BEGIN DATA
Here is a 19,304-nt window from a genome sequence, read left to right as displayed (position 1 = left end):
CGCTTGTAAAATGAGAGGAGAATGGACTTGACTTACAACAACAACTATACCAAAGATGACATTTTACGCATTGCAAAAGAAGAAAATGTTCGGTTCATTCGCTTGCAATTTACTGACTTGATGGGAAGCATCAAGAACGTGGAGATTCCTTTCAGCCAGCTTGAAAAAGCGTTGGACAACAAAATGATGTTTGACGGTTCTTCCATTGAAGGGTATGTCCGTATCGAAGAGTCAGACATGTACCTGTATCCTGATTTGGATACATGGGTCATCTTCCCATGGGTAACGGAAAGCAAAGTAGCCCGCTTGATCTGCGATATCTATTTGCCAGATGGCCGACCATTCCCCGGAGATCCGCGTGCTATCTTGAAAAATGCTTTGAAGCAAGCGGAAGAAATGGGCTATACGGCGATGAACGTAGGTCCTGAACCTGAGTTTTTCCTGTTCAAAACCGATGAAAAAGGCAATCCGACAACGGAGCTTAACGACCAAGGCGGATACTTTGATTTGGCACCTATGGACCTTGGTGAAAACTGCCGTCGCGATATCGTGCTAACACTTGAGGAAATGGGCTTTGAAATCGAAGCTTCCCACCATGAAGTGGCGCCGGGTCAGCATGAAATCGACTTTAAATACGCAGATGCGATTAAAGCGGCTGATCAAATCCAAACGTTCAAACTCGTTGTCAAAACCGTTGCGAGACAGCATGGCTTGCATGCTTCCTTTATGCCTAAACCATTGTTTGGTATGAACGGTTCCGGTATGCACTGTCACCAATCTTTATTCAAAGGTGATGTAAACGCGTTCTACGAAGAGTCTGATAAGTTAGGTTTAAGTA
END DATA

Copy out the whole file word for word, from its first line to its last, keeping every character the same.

Here is a 19,304-nt window from a genome sequence, read left to right as displayed (position 1 = left end):
CGCTTGTAAAATGAGAGGAGAATGGACTTGACTTACAACAACAACTATACCAAAGATGACATTTTACGCATTGCAAAAGAAGAAAATGTTCGGTTCATTCGCTTGCAATTTACTGACTTGATGGGAAGCATCAAGAACGTGGAGATTCCTTTCAGCCAGCTTGAAAAAGCGTTGGACAACAAAATGATGTTTGACGGTTCTTCCATTGAAGGGTATGTCCGTATCGAAGAGTCAGACATGTACCTGTATCCTGATTTGGATACATGGGTCATCTTCCCATGGGTAACGGAAAGCAAAGTAGCCCGCTTGATCTGCGATATCTATTTGCCAGATGGCCGACCATTCCCCGGAGATCCGCGTGCTATCTTGAAAAATGCTTTGAAGCAAGCGGAAGAAATGGGCTATACGGCGATGAACGTAGGTCCTGAACCTGAGTTTTTCCTGTTCAAAACCGATGAAAAAGGCAATCCGACAACGGAGCTTAACGACCAAGGCGGATACTTTGATTTGGCACCTATGGACCTTGGTGAAAACTGCCGTCGCGATATCGTGCTAACACTTGAGGAAATGGGCTTTGAAATCGAAGCTTCCCACCATGAAGTGGCGCCGGGTCAGCATGAAATCGACTTTAAATACGCAGATGCGATTAAAGCGGCTGATCAAATCCAAACGTTCAAACTCGTTGTCAAAACCGTTGCGAGACAGCATGGCTTGCATGCTTCCTTTATGCCTAAACCATTGTTTGGTATGAACGGTTCCGGTATGCACTGTCACCAATCTTTATTCAAAGGTGATGTAAACGCGTTCTACGAAGAGTCTGATAAGTTAGGTTTAAGTA